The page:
Under normal circumstances, our healthy natural defense system can neutralize these ROS. However, overproduction of ROS from either mitochondrial electron transport chain or excessive stimulation of NAD(P)H or from exposure to environmental pollutants, UV radiations, toxic chemicals, cigarette smoke or stress generating current life style, results in weakened body defense system 2.
ROS can cause nucleic acid mutation, protein oxidation and lipid peroxidation, contributing to the development of various diseases like atherosclerosis, inflammation, neurodegenerative diseases, cataract, cancer and ageing 1-3.
Antioxidants are the compounds that can scavenge the free radicals or break the chain reaction due to their redox properties. Process of free radical production and their propagation is induced by the metals like iron and copper, therefore, chemical compounds with metal chelating properties also exhibit antioxidant character 3. Constant supply of antioxidant phytochemicals through dietary supplements can prevent, delay or ameliorate many of the free radicals and can increase the antioxidant capacity 2, 3.
Naturally occurring antioxidants in leafy vegetables, fruits and seeds such as ascorbic acid, vitamin E and phenolic compounds have ability to reduce oxidative damage associated with many diseases including cancer, cardiovascular diseases 3, cataract 4, arthritis and diabetes 5.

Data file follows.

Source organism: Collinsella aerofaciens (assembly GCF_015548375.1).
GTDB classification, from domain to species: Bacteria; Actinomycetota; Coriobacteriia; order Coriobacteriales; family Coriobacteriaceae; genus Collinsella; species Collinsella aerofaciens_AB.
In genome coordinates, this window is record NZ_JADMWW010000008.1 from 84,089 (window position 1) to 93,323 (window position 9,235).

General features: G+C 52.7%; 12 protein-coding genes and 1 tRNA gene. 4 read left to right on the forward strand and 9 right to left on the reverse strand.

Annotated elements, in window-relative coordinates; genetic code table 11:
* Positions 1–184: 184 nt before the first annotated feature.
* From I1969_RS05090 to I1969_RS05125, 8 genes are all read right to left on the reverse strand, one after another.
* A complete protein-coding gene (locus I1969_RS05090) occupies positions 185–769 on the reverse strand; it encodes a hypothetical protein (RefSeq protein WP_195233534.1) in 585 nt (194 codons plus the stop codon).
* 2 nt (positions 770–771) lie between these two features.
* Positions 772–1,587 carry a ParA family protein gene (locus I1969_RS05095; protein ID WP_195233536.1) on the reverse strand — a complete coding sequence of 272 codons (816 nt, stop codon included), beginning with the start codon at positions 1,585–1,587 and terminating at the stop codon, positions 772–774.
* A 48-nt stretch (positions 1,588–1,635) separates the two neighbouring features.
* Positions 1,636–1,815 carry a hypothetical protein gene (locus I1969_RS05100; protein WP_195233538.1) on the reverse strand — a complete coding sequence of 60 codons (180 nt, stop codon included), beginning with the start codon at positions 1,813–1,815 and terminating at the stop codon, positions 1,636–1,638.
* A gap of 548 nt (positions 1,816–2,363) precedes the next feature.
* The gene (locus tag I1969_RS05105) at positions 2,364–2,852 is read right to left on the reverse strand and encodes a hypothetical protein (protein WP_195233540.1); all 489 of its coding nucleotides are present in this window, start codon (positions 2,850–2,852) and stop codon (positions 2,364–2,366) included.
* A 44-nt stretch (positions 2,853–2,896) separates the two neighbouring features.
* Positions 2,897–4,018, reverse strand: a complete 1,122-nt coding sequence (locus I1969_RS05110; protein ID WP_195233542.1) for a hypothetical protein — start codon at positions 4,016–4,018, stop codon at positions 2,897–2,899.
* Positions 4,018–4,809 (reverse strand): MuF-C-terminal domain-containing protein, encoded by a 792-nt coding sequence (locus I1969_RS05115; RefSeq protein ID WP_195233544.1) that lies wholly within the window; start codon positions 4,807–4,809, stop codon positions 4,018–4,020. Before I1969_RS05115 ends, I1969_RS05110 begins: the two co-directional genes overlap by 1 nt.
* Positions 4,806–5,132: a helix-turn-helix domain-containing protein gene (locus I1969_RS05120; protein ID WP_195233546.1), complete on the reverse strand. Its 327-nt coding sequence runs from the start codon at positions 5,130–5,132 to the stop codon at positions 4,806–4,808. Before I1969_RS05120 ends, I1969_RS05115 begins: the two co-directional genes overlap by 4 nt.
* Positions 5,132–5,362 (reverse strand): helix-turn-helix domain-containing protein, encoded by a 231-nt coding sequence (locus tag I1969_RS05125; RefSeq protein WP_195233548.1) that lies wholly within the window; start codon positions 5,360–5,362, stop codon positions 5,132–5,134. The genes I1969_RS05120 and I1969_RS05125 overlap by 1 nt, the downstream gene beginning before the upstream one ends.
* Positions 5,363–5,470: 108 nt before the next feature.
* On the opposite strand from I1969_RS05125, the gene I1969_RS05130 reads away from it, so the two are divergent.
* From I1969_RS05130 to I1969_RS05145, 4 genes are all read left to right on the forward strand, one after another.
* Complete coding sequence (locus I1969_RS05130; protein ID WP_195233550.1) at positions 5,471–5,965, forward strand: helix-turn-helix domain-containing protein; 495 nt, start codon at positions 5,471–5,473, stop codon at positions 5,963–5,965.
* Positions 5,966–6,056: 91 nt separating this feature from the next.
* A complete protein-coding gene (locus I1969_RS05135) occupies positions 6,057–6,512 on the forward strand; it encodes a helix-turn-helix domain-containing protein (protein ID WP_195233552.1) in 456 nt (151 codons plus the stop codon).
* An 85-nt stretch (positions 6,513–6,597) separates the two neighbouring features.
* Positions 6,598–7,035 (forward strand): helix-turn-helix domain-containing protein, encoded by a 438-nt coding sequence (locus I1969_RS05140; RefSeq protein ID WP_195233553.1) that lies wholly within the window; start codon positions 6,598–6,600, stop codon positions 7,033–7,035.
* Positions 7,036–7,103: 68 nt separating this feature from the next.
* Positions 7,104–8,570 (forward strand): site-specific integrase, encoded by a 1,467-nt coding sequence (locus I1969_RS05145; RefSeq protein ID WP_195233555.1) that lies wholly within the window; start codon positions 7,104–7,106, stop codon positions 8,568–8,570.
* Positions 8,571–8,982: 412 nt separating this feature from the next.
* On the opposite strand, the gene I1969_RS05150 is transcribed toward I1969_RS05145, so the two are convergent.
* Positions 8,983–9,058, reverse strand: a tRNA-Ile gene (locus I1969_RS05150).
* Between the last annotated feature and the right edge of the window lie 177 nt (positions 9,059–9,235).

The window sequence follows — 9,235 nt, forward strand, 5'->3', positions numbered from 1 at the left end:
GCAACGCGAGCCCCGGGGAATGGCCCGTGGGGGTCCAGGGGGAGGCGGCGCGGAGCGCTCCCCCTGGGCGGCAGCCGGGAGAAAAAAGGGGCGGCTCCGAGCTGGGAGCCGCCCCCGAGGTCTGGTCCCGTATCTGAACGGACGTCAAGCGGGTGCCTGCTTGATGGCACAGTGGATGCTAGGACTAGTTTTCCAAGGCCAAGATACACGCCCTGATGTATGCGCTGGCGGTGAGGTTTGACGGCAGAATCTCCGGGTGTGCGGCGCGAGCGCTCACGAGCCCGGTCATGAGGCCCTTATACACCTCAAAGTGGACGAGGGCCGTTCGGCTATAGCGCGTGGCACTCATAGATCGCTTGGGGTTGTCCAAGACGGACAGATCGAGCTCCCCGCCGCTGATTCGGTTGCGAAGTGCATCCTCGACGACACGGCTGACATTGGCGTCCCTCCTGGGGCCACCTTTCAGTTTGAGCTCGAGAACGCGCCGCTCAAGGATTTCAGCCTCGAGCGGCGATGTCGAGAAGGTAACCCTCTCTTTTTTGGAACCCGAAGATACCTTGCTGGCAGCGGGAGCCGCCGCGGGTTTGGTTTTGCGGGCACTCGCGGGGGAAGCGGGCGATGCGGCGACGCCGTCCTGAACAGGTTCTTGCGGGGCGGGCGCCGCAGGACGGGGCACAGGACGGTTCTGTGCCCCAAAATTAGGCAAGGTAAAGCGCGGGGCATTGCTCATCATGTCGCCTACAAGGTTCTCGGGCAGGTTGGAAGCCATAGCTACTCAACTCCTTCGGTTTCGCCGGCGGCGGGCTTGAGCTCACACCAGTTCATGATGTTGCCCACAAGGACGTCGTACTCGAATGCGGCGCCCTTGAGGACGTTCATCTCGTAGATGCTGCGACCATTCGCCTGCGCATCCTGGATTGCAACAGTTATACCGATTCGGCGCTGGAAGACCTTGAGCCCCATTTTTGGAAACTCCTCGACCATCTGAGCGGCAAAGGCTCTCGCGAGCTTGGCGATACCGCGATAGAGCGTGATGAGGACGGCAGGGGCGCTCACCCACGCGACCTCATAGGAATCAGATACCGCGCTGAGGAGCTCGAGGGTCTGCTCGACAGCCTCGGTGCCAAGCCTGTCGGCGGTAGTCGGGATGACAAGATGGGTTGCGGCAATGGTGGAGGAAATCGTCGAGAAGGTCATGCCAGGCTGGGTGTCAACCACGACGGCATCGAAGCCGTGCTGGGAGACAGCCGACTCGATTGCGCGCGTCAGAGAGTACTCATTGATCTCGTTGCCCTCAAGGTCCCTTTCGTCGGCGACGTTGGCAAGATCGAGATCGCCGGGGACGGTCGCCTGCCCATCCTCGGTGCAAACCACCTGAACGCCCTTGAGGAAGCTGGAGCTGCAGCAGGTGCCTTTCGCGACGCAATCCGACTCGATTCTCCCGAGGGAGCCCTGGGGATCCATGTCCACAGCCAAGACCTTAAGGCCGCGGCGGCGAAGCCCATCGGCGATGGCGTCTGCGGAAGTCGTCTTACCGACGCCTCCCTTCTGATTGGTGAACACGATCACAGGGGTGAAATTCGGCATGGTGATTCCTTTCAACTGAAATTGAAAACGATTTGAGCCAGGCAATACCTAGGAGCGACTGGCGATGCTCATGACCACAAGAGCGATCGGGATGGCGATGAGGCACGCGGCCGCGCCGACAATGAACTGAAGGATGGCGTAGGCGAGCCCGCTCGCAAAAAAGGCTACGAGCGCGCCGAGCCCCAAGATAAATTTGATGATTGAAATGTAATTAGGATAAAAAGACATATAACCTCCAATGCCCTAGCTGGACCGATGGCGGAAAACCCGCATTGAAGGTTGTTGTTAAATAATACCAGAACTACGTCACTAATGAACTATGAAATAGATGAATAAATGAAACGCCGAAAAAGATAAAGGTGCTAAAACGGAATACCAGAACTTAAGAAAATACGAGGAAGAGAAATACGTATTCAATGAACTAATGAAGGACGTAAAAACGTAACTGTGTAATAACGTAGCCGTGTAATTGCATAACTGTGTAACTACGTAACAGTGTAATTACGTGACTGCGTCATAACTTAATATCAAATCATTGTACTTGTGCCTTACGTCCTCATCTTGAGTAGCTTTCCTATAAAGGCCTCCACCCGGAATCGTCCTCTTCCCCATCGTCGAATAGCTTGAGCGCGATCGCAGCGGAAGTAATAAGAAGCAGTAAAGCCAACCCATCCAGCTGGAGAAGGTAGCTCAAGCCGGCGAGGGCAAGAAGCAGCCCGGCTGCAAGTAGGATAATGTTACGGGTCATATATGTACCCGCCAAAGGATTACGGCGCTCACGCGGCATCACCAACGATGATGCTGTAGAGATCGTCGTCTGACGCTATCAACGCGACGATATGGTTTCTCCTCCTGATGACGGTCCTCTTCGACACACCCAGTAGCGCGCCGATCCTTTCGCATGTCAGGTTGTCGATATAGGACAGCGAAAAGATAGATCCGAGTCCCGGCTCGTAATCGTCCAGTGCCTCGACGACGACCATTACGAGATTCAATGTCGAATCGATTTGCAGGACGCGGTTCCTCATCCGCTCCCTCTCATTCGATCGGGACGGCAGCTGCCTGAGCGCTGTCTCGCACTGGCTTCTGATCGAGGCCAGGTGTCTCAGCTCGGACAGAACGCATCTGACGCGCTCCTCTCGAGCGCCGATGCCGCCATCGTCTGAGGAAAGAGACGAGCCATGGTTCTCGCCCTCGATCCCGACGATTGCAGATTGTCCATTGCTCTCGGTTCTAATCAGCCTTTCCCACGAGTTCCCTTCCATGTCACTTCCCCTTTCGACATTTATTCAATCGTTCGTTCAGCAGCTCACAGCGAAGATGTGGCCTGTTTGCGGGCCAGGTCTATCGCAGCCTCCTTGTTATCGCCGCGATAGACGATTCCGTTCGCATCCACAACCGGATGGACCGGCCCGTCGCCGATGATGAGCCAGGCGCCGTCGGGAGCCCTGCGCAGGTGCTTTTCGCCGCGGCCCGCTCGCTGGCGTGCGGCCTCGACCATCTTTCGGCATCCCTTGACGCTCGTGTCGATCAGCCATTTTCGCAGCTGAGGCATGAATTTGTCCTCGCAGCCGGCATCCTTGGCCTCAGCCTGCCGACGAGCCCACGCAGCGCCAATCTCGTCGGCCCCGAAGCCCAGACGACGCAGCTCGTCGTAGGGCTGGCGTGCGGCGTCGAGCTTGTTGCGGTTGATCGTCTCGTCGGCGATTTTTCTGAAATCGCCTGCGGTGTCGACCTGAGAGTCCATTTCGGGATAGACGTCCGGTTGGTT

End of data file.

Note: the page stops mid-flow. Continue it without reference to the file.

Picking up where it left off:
Fenugreek (Trigonella foenum-graecum) is a widely used herb belonging to the family Leguminosae grown in Asia and Middle Eastern countries. Seeds of the herb are known as insulin stimulating agent and galactagogue. Use of fenugreek seeds can inhibit cholesterol absorption and can lower sugar level, therefore used as a traditional remedy for the treatment of diabetes and hypercholesterolemia in Indian and Chinese medicines 6, 7. It is reported to have restorative and nutritive properties and to stimulate digestive processes, useful in healing of different ulcers in digestive tract 6.
Fenugreek has also been reported to exhibit pharmacological properties as antitumor, antiviral, antimicrobial, anti-inflammatory, hypotensive and antidiabetic agent 5-8. Aqueous fenugreek extract is reported to prevent liver damage under alcohol induced hepatotoxicity 6 and apoptosis 9. Although extracts of various herbs, fruits, vegetables and spices including fenugreek have exhibited free radical scavenging and metal binding activity 8-13 but no comprehensive study on the level of antioxidants in fenugreek seeds and their influence on the damage caused to biomolecules by oxidative stress is reported.